4. Flowers lead the way


Flowers are a big part of the Italian wedding experience, and you’ll find extravagant arrangements everywhere from the bride’s bouquet, to the hood of the couple’s car, to the centerpieces at the reception. Fiori d’arancio, or orange blossoms symbolize purity and innocence and are traditionally placed in a bride’s hair or added to her bouquet, or used to decorate the wedding cake. White flowers or flower petals have been placed along the aisle for centuries, leading from the door to the altar during the processional. 



5. The last to leave


The couple are the last people to leave the ceremony at a traditional Italian wedding, following even the wedding officiant! As part of the recessional, friends and family stand in a ‘receiving line,’ outside the venue to witness the couple’s first step into the world as married people. Guests celebrate the moment by tossing colorful paper confetti or rice and shouting "Evviva gli sposi" and "Auguri!"  (“Long live the newlyweds!” and “Best wishes!”)



6. Veils 


For good luck, Italian brides will sometimes make a small tear in their wedding veil. This custom has its start in old Italian folklore, which says that the tear is an opening through which good luck flows into the marriage. Custom also says that veil length should be proportional to the length of an engagement -- about 3 feet for every year betrothed.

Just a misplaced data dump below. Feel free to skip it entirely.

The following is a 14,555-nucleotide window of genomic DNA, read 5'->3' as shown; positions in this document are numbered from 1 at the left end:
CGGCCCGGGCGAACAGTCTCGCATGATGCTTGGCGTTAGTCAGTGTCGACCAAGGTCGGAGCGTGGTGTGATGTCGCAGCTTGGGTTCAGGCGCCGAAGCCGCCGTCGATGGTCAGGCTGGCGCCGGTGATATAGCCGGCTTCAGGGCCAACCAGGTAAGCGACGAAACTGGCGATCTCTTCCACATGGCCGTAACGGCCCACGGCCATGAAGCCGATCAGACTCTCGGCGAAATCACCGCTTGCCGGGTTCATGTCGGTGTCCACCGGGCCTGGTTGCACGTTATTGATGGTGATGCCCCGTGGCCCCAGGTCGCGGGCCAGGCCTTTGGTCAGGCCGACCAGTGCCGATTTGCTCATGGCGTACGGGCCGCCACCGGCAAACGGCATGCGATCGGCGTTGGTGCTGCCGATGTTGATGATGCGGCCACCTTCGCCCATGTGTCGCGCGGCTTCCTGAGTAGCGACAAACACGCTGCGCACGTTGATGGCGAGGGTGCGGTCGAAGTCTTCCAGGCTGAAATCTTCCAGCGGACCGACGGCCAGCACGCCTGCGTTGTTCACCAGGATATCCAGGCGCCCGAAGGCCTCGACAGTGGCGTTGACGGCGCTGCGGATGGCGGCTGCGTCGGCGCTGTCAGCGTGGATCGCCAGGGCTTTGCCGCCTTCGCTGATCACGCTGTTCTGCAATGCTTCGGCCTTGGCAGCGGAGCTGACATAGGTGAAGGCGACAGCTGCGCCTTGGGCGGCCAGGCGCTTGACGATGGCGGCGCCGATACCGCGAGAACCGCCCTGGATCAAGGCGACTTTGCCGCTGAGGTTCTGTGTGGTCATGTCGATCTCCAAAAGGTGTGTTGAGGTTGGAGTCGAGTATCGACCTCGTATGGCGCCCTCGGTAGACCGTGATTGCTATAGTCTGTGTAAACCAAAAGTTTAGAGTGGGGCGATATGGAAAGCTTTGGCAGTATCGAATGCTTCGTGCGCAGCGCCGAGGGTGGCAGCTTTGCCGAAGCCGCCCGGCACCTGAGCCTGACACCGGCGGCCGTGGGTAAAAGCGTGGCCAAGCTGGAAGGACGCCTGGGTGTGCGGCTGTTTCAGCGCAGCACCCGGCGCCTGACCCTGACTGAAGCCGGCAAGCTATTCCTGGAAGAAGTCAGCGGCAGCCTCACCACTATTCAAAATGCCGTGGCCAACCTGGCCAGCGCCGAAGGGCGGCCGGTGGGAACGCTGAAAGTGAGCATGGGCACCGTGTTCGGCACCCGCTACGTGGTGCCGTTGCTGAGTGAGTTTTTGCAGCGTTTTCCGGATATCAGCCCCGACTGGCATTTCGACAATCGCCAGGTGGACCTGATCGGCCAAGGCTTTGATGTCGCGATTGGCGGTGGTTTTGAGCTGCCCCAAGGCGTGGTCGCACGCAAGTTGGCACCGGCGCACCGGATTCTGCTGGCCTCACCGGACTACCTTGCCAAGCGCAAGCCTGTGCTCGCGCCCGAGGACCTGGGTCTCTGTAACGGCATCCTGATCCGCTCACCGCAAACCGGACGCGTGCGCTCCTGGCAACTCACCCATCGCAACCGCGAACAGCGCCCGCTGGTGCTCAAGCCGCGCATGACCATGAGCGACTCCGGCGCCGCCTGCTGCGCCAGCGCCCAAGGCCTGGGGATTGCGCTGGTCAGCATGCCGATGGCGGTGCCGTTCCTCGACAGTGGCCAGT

White flower petals on the path to the wedding altar are considered good luck.



7. Old, new, borrowed, blue, and…


You’ve definitely heard of this one: For years, brides have incorporated something old, something new, something borrowed, and something blue into their wedding day outfits as a way of honoring their ancestors, passing down heirlooms, and bringing good luck to their union. Traditionally, Italian brides add another ‘something’ to the mix, and also wear something they received as a gift.  



8. The vein of love 


Ever wondered why wedding bands are commonly worn on the fourth finger of the left hand? The tradition began with the ancient Egyptians, who inspired the ancient Romans, who believed that the ‘vein of love’ ran up the fourth finger and led directly to the heart. By placing rings along the Vena Amoris, they symbolically bound together two lovers’ hearts… a tradition still practiced widely today! Not long after the ring exchange and pronouncement, it’s likely guests will shout, “Bacio, Bacio!” (“Kiss, Kiss!”), as the newlyweds clasp hands.


9. A cut up 


After the ceremony and wedding photos are taken care of, an Italian groom cuts his tie into many small pieces and offers them to guests at the reception in exchange for money. The snipped bits of fabric are said to bring good luck in life and love, and the money helps pay for a fantastic honeymoon!